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License To Wed

It\'s a cloying comedy

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The best part of “License to Wed” comes fairly late in the movie, after you haven’t laughed nearly enough, after you’ve looked at your watch a half-dozen times, and long after you’ve decided you don’t care about the characters, not one bit. 

It’s when John Krasinski punches Robin Williams in the face.  “Yippee-ki-yay!” is what you’ll want to shout, all the while wishing you’d purchased a ticket to see “Live Free or Die Hard” instead. 

Williams plays Rev. Frank, a Robin Williams-like minister who teaches the 10 commandments to grade-schoolers using “hip” lingo like “Be Chill, Don’t Kill,” “Dad & Mom are the bomb” and “Cussin’ the man is outta hand.”  He also teaches a mandatory boot camp-style marriage prep course to adults who want to get married in his church. 

Enter optimistic, organized Sadie (Mandy Moore) and affable, go-with-the-flow Ben (Krasinski).  They’re young, in love and agree to take the class, which Sadie takes very seriously and Ben sees as a little ridiculous but figures, hey, how bad can it be? 

Let us count the ways this film attempts humor and ends up stepping into creepy:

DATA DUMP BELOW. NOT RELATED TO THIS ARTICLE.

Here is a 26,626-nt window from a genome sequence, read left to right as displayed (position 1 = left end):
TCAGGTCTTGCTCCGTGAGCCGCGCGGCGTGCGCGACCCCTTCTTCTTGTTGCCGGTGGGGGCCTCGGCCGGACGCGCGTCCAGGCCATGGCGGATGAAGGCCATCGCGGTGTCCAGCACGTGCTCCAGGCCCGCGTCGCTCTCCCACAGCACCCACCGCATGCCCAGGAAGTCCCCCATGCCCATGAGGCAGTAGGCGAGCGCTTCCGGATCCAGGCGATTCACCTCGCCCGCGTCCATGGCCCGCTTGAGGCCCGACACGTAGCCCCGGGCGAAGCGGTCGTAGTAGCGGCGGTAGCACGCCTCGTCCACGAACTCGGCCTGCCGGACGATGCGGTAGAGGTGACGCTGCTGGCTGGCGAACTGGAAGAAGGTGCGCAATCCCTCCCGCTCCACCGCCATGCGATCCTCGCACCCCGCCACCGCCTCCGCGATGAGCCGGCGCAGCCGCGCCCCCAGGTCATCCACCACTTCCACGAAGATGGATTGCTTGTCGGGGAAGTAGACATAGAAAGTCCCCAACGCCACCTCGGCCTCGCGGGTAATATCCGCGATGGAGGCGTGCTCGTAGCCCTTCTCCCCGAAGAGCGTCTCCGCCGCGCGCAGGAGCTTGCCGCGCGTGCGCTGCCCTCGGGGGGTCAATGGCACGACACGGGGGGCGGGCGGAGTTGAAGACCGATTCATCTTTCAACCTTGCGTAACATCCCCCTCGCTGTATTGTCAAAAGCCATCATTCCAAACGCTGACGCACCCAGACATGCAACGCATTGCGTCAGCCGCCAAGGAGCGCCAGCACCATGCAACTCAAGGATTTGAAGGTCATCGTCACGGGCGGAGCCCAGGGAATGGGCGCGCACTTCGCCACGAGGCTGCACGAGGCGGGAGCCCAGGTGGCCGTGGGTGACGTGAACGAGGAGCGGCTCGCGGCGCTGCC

1. Rev. Frank sends his evil-eyed, prepubescent henchman (Josh Flitter) to break into the couple’s apartment and plant a bug in their bedroom so that the Rev. and his protégé can listen from inside a van and make sure they don’t break Rule No. 2: No sex before the wedding.

2. The couple is given a set of fake twins to gauge their fitness for parenthood.  The mechanical “babies” look like 20-pound 60-year-old men who just got back from the racetrack.  Henchboy follows the couple around and uses a remote control to make the babies cry, spit up, poop blue goo and pee in Ben’s face when he attempts to change a diaper.

3. In a test of the couple’s communication skills, Rev. Frank has Sadie drive a car while blindfolded, with Ben in the back seat giving her directions.

Why Ken Kwapis, who’s directed some excellent TV shows (“The Larry Sanders Show,” “Malcolm in the Middle” and, most recently, “The Office”) chose to follow up the enjoyable “Sisterhood of the Traveling Pants” with this cloying comedy is a mystery.  He did get to cast the likable Krasinski, who more or less plays a version of his “Office” character, Jim Halpert, in this film.  And several of Krasinski’s “Office” mates make brief appearances here, which is distracting, but those scenes — especially the ones with Brian Baumgartner (picture Kevin from “The Office” in a hula skirt) — are the funniest in the film. 

Rated PG-13 for sexual humor and language. H1/2

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